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heyrick
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« Reply #4 on: September 27, 2012, 04:14:12 pm »

Cool Cool Cool Cool Cool Cool Cool Cool Cool Cool Cool
Bingo!
Cool Cool Cool Cool Cool Cool Cool Cool Cool Cool Cool

You can hug me later. Or send me JPEGs of cute (as in HelloKitty, not as a euphemism for naked) Japanese girls. Your choice. Wink


Anyway. The code you are looking for is:
/*
 * Recording finalization is using too much memory with low quality sometimes and the system crash
 * due to out of memory. So limit the maximum of recording length to hack it for now.
*/
#define MAX_LENGTH (4 * 60 * 60) // 4hours


It is in nms; and the source is at https://svn2.neurostechnology.com/linux-r3-main-app/trunk/nms/src/server/server-record-nms.c


I don't think anything can be done above the unpleasant video resize; namely if you are recording 640x480, it looks like the video (for PAL) goes:
  720x576 (input) -> 720x288 (inside) -> 640x480 (codec)
It would be better if we could work without losing half the vertical resolution; this is one of the reasons I record anamorphic and not letterboxed!

We might, however, be able to fiddle the appallingly low audio sampling rate (16000Hz it would seem). The AAC output is rather astonishingly good given this sample rate is only twice that of a basic telephony codec, and about a third of regular (41kHz) audio sampling.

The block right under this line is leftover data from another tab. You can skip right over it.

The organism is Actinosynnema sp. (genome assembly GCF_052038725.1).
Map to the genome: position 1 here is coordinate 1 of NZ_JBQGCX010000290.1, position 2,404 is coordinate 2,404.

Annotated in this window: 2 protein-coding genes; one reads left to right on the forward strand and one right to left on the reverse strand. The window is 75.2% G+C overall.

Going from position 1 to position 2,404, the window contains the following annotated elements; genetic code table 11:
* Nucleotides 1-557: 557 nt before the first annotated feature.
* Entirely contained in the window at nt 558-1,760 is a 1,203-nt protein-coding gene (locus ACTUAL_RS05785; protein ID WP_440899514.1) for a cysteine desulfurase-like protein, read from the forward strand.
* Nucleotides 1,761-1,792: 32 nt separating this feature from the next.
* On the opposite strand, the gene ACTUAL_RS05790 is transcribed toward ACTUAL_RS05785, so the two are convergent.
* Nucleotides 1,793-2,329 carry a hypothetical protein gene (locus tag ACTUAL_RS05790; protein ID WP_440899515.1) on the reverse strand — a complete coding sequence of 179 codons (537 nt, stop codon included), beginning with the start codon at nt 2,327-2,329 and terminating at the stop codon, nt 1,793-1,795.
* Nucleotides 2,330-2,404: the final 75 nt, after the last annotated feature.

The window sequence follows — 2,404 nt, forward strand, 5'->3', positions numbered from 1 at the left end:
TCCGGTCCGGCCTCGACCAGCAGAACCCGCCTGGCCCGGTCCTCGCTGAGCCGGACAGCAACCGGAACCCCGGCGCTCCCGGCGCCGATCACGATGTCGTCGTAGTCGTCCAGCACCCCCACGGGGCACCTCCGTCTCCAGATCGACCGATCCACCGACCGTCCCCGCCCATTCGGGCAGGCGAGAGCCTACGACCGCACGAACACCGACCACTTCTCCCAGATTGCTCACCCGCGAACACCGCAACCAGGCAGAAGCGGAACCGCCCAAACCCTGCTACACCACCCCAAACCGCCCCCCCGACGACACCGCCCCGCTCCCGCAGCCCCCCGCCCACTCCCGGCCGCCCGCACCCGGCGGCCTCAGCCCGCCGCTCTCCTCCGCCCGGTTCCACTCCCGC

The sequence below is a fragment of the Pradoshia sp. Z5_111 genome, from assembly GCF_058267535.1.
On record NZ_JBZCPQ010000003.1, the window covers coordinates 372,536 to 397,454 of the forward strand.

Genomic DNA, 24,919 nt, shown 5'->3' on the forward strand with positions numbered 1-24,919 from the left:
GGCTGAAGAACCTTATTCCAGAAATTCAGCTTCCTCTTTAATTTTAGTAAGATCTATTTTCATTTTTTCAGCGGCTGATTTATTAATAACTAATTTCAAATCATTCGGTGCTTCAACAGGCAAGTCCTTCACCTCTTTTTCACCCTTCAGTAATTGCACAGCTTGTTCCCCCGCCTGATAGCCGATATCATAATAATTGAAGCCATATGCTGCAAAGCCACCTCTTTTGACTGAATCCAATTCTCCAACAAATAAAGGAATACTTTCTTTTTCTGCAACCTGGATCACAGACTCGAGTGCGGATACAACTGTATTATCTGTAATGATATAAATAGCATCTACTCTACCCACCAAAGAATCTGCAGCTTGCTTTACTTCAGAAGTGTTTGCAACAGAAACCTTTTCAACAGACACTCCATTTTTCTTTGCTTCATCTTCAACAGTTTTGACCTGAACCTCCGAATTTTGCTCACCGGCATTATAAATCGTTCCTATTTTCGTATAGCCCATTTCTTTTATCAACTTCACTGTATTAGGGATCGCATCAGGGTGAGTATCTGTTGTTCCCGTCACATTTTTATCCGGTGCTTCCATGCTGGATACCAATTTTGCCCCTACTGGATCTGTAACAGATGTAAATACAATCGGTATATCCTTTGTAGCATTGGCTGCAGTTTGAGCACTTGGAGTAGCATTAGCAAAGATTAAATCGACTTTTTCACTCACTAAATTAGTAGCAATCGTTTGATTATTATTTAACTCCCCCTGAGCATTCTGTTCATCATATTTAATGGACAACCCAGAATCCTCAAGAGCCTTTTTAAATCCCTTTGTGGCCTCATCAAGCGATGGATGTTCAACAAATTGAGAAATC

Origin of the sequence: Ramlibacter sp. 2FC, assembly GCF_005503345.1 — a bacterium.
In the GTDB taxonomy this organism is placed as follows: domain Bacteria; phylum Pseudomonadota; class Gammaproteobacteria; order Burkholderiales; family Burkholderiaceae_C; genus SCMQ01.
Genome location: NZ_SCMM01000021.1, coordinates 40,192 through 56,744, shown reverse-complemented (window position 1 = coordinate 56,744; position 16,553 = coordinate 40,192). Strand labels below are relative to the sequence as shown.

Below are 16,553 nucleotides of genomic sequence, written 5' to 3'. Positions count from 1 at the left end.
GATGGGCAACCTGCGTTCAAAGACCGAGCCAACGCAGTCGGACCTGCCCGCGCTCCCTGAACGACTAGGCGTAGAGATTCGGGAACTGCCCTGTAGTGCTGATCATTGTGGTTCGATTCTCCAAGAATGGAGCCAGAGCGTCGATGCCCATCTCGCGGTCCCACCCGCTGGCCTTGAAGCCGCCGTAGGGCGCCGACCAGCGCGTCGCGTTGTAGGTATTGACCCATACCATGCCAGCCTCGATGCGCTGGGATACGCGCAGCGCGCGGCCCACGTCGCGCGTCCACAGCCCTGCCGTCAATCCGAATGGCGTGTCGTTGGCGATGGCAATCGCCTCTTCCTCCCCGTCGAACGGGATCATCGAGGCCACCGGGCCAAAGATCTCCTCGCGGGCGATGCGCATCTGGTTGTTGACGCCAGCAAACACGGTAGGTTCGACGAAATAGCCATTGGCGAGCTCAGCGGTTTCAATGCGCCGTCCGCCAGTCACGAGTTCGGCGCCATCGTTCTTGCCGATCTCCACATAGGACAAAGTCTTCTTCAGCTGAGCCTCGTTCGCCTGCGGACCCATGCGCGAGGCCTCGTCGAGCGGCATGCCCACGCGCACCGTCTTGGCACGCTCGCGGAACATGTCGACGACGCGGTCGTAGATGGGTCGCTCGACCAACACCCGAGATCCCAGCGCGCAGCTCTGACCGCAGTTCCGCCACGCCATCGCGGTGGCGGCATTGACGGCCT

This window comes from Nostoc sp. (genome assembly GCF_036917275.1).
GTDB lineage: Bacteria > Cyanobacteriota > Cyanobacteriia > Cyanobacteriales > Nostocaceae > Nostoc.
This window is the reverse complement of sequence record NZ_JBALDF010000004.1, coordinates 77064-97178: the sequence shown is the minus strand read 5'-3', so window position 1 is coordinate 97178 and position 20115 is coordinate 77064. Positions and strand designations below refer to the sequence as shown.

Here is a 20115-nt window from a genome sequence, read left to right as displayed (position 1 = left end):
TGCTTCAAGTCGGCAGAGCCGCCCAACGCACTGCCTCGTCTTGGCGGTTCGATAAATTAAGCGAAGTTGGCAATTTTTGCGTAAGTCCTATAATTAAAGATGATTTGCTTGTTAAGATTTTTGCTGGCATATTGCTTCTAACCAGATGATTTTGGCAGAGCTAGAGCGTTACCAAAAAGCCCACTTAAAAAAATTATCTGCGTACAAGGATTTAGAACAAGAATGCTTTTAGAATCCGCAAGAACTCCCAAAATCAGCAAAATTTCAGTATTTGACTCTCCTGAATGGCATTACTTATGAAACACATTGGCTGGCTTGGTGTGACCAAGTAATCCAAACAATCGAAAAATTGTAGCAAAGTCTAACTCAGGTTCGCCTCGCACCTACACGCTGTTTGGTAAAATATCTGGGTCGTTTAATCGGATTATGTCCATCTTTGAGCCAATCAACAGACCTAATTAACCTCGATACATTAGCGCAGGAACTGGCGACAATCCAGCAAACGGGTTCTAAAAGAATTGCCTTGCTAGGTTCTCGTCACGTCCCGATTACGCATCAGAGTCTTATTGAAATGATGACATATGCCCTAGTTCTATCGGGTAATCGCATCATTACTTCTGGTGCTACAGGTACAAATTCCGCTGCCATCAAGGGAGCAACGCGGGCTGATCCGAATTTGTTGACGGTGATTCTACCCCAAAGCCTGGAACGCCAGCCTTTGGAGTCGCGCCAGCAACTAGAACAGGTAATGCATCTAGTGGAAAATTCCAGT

Good grief, is the DM320 that underspecified?!?


Anyway. There's your four hour limit. Have fun trying stuff that doesn't cause it to crash! Cheesy
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ChadV
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« Reply #5 on: September 27, 2012, 09:50:48 pm »

The huge main play loop in https://svn2.neurostechnology.com/linux-r3-main-app/trunk/nms/src/server/server-play-nms.c contains some amusing comments; most by a guy called Nero.

Nero?  I'm pretty sure that's nerochiaro, former Neuros employee.  I'm not sure if he still lurks or not.
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pfft2001
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« Reply #6 on: September 28, 2012, 07:25:18 pm »

A couple of things:
1) Regarding the 4 hour limit.  So, it has nothing to do with the FAT 4G file size limit?  That was just a coincidence.  It has to do with running out of memory (and the system crashing) when finalizing the file.  Note that because of the MP4 file structure, you have to pass the entire file through in order to finalize, so it makes sense that the larger the file, the more memory it will take to do it.